Five targets stand next to each other at a 25m distance from the shooter. When the targets appear, the competitor must raise his/her arm from a 45 degree angle and fire his/her five shots. If a shot is too late, it will score as a miss.

Distance: 25 metres
Calibre: .22 long rifle rimfire
Number of shots/time: 60 competition shots, fired as two stages of 30 shots.

There are three different time limits: 8 seconds, 6 seconds and 4 seconds for the series. A stage consists of two series in each time, and a full course of fire comprises two such stages.

In Australia this event is also shot by men and  women at most competitions.

PISTOL AUSTRALIA MATCH

Service Pistol, Service Pistol Unrestricted, & Service Pistol 25

The Service Pistol event for 9mm and ·38/·357 pistols consists of 90 shots fired at distances varying from 50 yards to 7 yards with the pistol holstered at the commencement of each series. Shooters must hold a current PA Holster Accreditation to compete or train in this event. PA Service Pistol targets are used for this event and set in a bank of four targets per shooter. 

The match includes aspects designed to simulate the real world experiences of Service personnel in police and military environments. Participants shoot from a range of positions including prone, sitting, kneeling, from behind barricades and free standing. The match requires that ammunition have a minimum power factor of 120 which results in a recoil that more closely mirrors real life ammunition used by service members.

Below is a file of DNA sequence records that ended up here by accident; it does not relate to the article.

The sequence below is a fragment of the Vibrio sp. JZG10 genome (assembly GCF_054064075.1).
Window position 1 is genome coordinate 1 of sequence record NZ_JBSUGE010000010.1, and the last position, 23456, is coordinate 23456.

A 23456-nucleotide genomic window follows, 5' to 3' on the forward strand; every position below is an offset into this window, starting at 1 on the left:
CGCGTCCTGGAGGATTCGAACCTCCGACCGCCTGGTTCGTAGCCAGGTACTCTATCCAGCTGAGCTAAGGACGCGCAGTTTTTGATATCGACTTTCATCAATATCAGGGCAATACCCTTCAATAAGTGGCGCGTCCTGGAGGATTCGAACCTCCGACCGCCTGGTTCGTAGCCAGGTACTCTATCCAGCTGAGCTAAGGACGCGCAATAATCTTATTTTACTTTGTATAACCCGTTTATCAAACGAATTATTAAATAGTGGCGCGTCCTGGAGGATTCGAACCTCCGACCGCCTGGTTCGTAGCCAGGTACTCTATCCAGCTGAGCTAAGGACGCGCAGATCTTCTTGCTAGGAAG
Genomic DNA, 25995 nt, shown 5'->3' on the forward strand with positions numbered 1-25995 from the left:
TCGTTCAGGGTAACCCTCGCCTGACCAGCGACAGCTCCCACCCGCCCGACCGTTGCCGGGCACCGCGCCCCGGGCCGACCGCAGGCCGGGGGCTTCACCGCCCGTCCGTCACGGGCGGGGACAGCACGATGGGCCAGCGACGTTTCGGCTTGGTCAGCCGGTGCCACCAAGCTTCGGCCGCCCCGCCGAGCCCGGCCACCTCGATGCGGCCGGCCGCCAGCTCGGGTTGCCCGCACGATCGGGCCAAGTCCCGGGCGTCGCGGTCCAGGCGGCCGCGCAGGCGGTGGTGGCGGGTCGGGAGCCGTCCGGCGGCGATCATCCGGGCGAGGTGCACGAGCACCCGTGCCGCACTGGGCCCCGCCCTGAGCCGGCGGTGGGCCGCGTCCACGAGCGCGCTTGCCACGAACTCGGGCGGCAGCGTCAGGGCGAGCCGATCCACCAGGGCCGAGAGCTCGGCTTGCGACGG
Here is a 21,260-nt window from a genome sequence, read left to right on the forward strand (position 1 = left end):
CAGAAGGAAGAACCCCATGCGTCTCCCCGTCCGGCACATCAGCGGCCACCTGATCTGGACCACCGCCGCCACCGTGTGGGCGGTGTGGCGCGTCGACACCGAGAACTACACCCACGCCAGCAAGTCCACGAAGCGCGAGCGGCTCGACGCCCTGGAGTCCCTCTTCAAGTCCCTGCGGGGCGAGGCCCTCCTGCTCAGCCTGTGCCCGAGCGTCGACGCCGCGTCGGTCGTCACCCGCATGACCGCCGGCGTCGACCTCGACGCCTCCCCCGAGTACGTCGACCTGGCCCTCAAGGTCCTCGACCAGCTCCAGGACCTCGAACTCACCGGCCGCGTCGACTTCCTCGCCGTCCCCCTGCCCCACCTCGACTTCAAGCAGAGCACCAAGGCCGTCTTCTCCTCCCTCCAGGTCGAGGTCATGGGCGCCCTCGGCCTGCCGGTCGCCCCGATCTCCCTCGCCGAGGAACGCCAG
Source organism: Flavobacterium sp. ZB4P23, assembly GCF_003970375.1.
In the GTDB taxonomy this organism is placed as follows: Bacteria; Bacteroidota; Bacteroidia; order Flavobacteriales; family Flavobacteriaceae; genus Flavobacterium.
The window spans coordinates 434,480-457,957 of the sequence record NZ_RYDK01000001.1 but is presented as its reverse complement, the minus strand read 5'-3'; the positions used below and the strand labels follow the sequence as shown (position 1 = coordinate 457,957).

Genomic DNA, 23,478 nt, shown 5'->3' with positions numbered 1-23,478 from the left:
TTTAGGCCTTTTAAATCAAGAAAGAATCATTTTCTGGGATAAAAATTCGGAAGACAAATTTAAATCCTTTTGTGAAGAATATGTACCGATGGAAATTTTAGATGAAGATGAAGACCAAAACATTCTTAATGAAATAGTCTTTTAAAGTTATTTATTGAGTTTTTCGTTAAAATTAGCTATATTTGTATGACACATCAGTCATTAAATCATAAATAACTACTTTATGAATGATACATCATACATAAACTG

Service Pistol Unrestricted is the same course of fire as Service Pistol with shooters starting each stage from the ready position instead of from the holster. The Unrestricted match also removes maximum weight limits on firearms and removed the load power factor requirements thus enabling this match to be shot with a wider variety of ammunition and firearms.

Service Pistol 25 is a 65 shot match shot over distances ranging from 25 yards to 7 yards. It is shot using shorter barrel firearms, typically 4″ Revolvers. Semi-automatic pistols used for ISSF Centrefire matches can usually be used for this match as well. The Service 25 match used the ISSF Rapid Fire Target.

PISTOL AUSTRALIA MATCH

WA1500

The WA1500 Match events all start from the holster. A current PA holster accreditation is mandatory for all shooters participating in these events.

As the Australian body affiliated to the World Association Precision Pistol Competition 1500, PA provides an international ‘career pathway’ for our Service Pistol shooters. Commencing in 2007 PA has sent teams to World Championships every year.

The WA1500 Match events are very similar to our PA Service Pistol events as these, and a number of other Service Pistol type matches around the world, share common ancestry.


The main WA1500 match consists of 150 rounds, shot over distances ranging from 7 yards to 50 yards. Similarly to Service Pistol, participants shoot from a variety of positions including prone, kneeling, sitting, from behind a barricade and free standing although the order of shooting is different.  WA1500 shooters use a single target only which is changed at varying times throughout the match with scoring occurring after the match is concluded.


There are a number of variants of the WA1500 match which have different rules and restrictions on guns and ammunition. The 60 shot match is a subset of the full 150 shot match and is also shot over distances of 7 yards to 50 yards. The 48 shot match is shot with shorter barrel firearms such as 4″ revolvers. This match is conducted over distances ranging from 3 yards to 25 yards.


All matches require ammunition to meet a minimum power factor and are shot from the holster.